Bahamas, Bridgehampton, Super Bowls
Mr. Rubin’s business strategy of including players in long-term profit shares as well as his criminal justice reform efforts make him a rarity among white billionaires, said Earvin “Magic” Johnson, the former Los Angeles Lakers superstar who is now an owner of the Los Angeles Dodgers, and a member of Fanatics board.
“Michael Rubin’s got the Black card,” Mr. Johnson said. “And not just the one for spending money.”
Like many of Mr. Rubin’s business relationships, his with Mr. Johnson began as a friendship when the two men spent holidays with their families, together in side-by-side cabanas in the Bahamas. Mr. Rubin’s Instagram is filled with photos and videos of him at various vacation locales, including on yachts and at Super Bowls, and drinking at his Bridgehampton mansion with celebrities including Jon Bon Jovi.
“Michael works a lot,” said his girlfriend, Ms. Fishel. But, she said, she knows he’ll spend a block of time with his family when a deal closes. “Then again,” she said, “as soon as Michael finishes one deal, there is always the next one.”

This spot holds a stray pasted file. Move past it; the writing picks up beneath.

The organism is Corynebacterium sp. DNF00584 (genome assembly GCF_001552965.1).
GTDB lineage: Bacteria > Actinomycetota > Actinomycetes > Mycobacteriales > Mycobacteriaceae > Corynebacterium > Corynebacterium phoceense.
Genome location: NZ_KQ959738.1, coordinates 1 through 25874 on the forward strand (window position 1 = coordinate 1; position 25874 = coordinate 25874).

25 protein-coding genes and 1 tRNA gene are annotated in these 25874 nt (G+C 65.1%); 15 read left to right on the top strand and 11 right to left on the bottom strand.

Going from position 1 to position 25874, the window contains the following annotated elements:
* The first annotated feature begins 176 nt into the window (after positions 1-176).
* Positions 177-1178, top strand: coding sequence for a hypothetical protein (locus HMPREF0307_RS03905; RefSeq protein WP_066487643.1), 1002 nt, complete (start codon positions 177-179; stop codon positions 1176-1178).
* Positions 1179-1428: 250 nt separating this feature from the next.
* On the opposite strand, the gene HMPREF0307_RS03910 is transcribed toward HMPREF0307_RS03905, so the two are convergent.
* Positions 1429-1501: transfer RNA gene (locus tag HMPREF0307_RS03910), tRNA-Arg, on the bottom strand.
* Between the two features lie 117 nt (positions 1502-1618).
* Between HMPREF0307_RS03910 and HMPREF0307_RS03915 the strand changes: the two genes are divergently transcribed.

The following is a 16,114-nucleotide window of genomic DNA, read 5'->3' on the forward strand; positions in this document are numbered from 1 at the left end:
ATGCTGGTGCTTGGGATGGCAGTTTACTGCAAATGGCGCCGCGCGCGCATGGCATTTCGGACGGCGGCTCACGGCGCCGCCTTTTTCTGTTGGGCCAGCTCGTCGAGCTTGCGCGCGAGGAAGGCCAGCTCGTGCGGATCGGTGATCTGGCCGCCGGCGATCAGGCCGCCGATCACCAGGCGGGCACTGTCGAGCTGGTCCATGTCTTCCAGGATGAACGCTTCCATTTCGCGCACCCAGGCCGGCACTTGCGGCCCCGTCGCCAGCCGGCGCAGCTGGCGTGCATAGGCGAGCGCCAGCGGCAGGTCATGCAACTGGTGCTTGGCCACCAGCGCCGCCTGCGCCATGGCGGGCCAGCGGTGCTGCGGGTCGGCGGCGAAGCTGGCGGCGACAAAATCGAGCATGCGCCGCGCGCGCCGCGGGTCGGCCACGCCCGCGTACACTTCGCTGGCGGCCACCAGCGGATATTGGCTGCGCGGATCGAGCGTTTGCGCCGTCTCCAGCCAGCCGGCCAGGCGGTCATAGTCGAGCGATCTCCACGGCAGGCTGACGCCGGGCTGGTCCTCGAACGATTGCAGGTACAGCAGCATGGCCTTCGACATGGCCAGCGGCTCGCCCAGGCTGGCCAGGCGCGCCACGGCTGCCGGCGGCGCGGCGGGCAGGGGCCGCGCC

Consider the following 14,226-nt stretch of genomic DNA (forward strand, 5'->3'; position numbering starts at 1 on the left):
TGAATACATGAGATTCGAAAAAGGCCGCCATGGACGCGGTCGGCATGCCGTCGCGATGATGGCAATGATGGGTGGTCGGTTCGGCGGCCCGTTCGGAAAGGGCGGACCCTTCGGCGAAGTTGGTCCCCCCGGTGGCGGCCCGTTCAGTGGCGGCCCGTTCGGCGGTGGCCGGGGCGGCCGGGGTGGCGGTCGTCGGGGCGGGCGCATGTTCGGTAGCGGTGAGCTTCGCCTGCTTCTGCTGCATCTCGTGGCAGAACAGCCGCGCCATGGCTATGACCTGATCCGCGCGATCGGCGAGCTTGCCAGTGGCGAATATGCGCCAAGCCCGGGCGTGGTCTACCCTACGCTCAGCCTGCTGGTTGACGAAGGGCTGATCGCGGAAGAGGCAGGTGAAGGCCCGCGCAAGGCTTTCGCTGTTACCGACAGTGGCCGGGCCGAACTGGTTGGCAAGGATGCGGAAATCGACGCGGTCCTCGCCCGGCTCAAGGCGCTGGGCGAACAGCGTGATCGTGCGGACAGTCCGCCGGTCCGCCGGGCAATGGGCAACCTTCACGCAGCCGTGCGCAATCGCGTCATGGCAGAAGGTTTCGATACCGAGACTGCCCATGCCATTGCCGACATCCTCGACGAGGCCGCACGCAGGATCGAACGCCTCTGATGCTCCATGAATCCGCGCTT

Back at the 76ers game, Allen Iverson, the retired All-Star guard who played for the team for more than decade, arrived to his own courtside seats near Mr. Rubin’s. In a mask, New York Yankees cap and a lot of diamonds, Mr. Iverson was swarmed by cameras. After a few minutes, Mr. Rubin approached and greeted him as the cameras rolled.
When the game ended, fans mobbed Mr. Iverson for selfies, but a few bypassed him, heading straight for Mr. Rubin. “I want to be just like you,” one young man said, as Mr. Rubin gamely smiled for a quick picture. Then he high-tailed it out a backdoor. His helicopter was waiting.